Persons appointed to constitutional institutions should know of the huge responsibilities they carry for the country. They cannot afford to compromise the laws or act unfair and unjust to please a political party or a person that they may favour. To do so will be pushing the whole country down a path of dictatorship which leads to ruination of economics, politics and social life of society as a whole.
I am convinced that the slide to dictatorship which Guyana experienced from the late 1960s occurred because many of the individuals that headed important constitutional offices failed to live up to their oath of managing without fear or favour, affection or ill-will.
They allowed the courts, the police, the Elections Commission to become arms of the ruling PNC.
The result was great damage done to our country. Unfortunately, we have not overcome all the effects of that era. That is the real reason why we still lag behind the Caribbean in many respects.
Of course, there were some who stood up. They were removed due to the silence of the society.
I have been writing about the ominous signs appearing in the conduct of the governance of the country.
Every day our laws are being violated. This is glaring in relation to procurement and in the awarding of contracts. This is leading to massive corruption in the society.
Some of the decisions of the courts, the trumped-up charges placed on former ministers and senior officials of the PPP/Civic administration, are extremely troubling.
Very worrying also is the behaviour of the Police. The SOCU has already become a stooge of the political directorate. This body seems more interested in harassing political opponents of the regime. Their mandate to fight money launderers has been lost.
The arrest of Shafraz Beekham in Berbice after he exposed the trickery and illegal acts of the AFC in obtaining signatures for the backing of the Party for the Local Government Elections is extremely dangerous.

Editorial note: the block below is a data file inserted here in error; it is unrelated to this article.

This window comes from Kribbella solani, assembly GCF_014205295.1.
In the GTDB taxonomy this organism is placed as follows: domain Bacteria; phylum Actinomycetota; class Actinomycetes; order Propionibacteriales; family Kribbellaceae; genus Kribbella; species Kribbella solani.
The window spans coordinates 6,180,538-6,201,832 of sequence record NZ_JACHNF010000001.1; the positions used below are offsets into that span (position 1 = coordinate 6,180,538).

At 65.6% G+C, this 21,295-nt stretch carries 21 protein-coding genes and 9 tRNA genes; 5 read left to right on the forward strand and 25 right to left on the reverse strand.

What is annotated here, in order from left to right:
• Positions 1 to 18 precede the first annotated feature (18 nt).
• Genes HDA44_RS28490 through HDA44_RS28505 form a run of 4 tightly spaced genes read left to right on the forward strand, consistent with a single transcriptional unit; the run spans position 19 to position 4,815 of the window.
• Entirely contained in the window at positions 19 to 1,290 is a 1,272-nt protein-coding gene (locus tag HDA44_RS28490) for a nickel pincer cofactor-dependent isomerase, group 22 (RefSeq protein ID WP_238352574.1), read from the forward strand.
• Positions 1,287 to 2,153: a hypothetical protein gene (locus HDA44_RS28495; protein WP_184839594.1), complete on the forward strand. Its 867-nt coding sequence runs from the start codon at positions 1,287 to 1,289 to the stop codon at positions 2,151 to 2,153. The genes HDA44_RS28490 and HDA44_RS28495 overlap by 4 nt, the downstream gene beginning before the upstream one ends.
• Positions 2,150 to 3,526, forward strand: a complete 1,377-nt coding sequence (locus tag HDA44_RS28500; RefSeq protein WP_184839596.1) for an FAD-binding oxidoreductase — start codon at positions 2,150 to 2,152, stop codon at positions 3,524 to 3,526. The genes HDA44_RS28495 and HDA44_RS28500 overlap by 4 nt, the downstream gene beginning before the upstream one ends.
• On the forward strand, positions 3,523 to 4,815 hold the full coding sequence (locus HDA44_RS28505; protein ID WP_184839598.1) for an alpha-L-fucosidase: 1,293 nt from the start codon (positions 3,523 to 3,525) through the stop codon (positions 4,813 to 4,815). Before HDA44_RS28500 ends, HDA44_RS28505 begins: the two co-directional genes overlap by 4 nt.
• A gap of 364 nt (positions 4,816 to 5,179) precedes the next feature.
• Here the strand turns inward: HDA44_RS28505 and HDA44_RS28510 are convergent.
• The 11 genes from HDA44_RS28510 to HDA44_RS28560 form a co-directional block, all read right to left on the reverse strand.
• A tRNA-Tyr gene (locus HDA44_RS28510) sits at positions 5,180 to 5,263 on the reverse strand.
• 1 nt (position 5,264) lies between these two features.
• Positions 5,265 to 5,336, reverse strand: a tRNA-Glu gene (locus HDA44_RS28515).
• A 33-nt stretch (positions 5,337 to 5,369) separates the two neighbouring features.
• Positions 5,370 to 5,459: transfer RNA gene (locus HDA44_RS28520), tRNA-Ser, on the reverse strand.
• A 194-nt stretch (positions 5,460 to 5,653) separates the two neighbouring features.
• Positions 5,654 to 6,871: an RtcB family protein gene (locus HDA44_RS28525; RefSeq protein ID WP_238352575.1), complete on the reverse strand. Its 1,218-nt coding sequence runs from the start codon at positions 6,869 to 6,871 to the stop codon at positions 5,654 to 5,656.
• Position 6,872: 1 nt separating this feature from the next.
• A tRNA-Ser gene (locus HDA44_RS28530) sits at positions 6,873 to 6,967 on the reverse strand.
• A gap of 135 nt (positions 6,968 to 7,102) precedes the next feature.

While most of the society have remained quiet leaving the PPP/C to fight the illegality of the appointment of the Chairman of the Elections Commission, the purging of that institution and public institutions of Indian-Guyanese is extremely sad. People are sitting back as gradually their rights are being taken away.
It is not too late. Those in top constitutional holders must appreciate that they too are leaders in the society. They must give our country the integrity and morality so vital for social and economic progress of any society.
The functions of these institutions can either help in the growth of a dictatorship with only the appearance of democracy or they can help to ensure the slogan ‘Government of the people and by the people’ becomes a reality.
The responsibility is great.
Jan 26, 2020The West Demerara Cricket Association/Beacon Cafe 50 overs competition will resume today at Joe Vieira Park with Independence A facing Sawpitt CC. The competition was put on hold due to inclement...
Jan 26, 2020
Jan 26, 2020
Jan 26, 2020
Jan 26, 2020
Jan 26, 2020
Exactly a week after AFC official, Marlon Williams told me two things, Mark Benschop in almost identical fashion made a... more
The Guyana Elections Commission (GECOM) has no authority to remove anyone from the list of candidates on the basis that... more
Editor’s Note, If your sent letter was not published and you felt its contents were valid and devoid of libel or personal attacks, please contact us by phone or email.
Feel free to send us your comments and/or criticisms.
Contact: 624-6456; 225-8452; 225-8458; 225-8463; 225-8465; 225-8473 or 225-8491.
Or by Email: [email protected] / [email protected]